Chester E. Finn Jr.

Senior Fellow

Chester E. Finn Jr. has devoted his career to improving education in the United States. As a senior fellow at Stanford's Hoover Institution, former chairman of Hoover's Task Force on K–12 Education, member of the Maryland State Board of Education and of Maryland's Commission on Innovation and Excellence in Education, and Distinguished Senior Fellow & President Emeritus of the Thomas B. Fordham Institute, his primary focus is reforming primary and secondary schooling.

Finn has led Fordham since 1997, after many earlier roles in education, academe, and government, including professor of education and public policy at Vanderbilt University, US assistant secretary of education, and legislative director for Senator Daniel Patrick Moynihan.

A native of Ohio, he holds an undergraduate degree in US history, a master's degree in social studies teaching, and a doctorate in education policy, all from Harvard University.

Finn has served on numerous boards, currently including the National Council on Teacher Quality and the Core Knowledge Foundation. From 1988 to 1996, he served on the National Assessment Governing Board, including two years as its chair.

Author of more than four hundred articles and twenty books, Finn's latest (coauthored with Bruno V. Manno and Brandon L. Wright) is Charter Schools at the Crossroads: Predicaments, Paradoxes, Possibilities. Earlier works include Failing Our Brightest Kids: The Global Challenge of Educating High-Ability Students (coauthored with Brandon L. Wright), Exam Schools: Inside America’s Most Selective Public High Schools (coauthored with Jessica Hockett), Ohio's Education Reform Challenges: Lessons from the Frontlines (coauthored with Terry Ryan and Michael Lafferty); Troublemaker: A Personal History of School Reform since Sputnik; Reroute the Preschool Juggernaut; Leaving No Child Behind: Options for Kids in Failing Schools (coedited with Frederick M. Hess); Charter Schools in Action: Renewing Public Education (coauthored with Bruno V. Manno and Gregg Vanourek); and The Educated Child: A Parent's Guide from Pre-School through Eighth Grade (coauthored with William J. Bennett and John Cribb).

He and his wife, Renu Virmani, a physician, have two grown children and three adorable granddaughters. They live in Chevy Chase, Maryland.

His research papers are available at the Hoover Institution Archives.

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Recent Commentary

Analysis and Commentary

A First-Rate Education For All

by Chester E. Finn Jr.via Forbes
Thursday, August 6, 2009

If America's elementary and high schools laid a sounder educational foundation for more of their students, America's colleges would be far more successful at constructing a solid and artful edifice atop it...

All Together, Now

by Chester E. Finn Jr.via Hoover Digest
Wednesday, July 1, 2009

National education standards are as desirable as ever, and perhaps as distant. By Chester E. Finn Jr.

In the News

What's The Best Use Of Stimulus Money?

by Chester E. Finn Jr.via National Journal
Monday, June 29, 2009

The American Recovery and Reinvestment Act contained more than $100 billion for education, including $40 billion to stabilize state education budgets and $5 billion in discretionary money for incentive grants...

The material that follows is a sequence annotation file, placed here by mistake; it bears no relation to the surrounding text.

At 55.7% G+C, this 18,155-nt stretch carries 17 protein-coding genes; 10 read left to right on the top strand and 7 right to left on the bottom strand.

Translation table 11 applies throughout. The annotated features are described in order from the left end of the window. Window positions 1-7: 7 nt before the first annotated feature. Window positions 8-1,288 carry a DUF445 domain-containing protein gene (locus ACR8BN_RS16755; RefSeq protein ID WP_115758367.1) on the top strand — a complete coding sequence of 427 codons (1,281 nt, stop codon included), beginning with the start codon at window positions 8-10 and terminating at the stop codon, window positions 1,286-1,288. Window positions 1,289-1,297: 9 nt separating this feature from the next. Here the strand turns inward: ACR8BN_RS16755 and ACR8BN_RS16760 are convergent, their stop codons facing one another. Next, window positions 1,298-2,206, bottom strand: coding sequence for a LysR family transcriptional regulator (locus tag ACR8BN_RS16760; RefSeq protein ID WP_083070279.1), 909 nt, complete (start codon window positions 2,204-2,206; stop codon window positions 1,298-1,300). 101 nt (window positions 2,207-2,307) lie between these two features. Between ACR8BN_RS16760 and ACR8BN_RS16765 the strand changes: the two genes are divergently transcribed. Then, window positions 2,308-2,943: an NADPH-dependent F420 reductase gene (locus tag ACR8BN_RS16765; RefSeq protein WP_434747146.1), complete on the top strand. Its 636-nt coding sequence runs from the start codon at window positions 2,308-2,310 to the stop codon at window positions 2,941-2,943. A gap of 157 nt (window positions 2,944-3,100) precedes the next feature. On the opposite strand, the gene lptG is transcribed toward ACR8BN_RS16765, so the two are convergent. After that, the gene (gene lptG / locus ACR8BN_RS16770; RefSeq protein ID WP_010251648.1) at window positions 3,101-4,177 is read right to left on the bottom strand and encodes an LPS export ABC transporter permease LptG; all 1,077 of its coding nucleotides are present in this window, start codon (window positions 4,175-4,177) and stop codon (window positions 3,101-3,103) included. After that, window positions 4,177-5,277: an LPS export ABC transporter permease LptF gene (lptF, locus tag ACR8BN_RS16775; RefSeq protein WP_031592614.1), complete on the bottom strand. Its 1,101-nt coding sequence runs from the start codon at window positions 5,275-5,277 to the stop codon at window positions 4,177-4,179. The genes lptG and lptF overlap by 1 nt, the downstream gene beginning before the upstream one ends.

Analysis and Commentary

Good for some, but many parents don't want it

by Chester E. Finn Jr.via San Diego Union-Tribune
Friday, June 12, 2009

The RAND Corp.'s new study of preschool (“Preschool Adequacy and Efficiency in California”) confirms the wisdom shown by Golden State voters in 2006 when they decisively rejected Proposition 82, also known as the “Rob Reiner Preschool for All Initiative.”...

Chester E. Finn Jr.

Reroute the Preschool Juggernaut

by Chester E. Finn Jr.via Defining Ideas
Saturday, June 6, 2009

Universal preschool education is not the solution to America’s long-standing education achievement gaps.

In the News

Declaring Educational Bankruptcy

by Chester E. Finn Jr.via Corner (National Review Online)
Tuesday, June 2, 2009

Turning around bad schools is harder than turning around Chrysler, GM, or AIG — but our fearless new federal administration seems bent on doing this, too...

Analysis and Commentary

Say No to Universal Preschool

by Chester E. Finn Jr.via New York Post
Sunday, May 31, 2009

It's easy to assume that government-financed preschool would do much to cure what ails American education if only it were provided to everybody...

Analysis and Commentary

Slow the Preschool Bandwagon

by Chester E. Finn Jr.via Washington Post
Friday, May 15, 2009

President Obama has pledged to spend $10 billion more a year on "zero to five" education, and his 2010 budget makes a $2 billion "down payment" on that commitment...

Analysis and Commentary

Our Government, For Better Or Worse

by Chester E. Finn Jr.via Forbes
Thursday, May 14, 2009

Ever since I came into contact with government, both state and federal, and especially in the four decades since first going to work in it, I've been struck by the gap between what many Americans expect of government and what it's actually good at doing...

cover image for Reroute the Preschool Juggernaut by Chester E. Finn, Jr.

Reroute the Preschool Juggernaut

by Chester E. Finn Jr.via Books by Hoover Fellows
Wednesday, April 29, 2009

Pre-kindergarten is one of the hottest topics in American education in 2009: Which children really need it? How many aren’t getting it? Who should provide it—and at whose expense? What’s the right balance between socialization and systematic instruction? Between education and child care? Where does Head Start fit in? What are reliable markers of quality in preschool programs? And much, much more.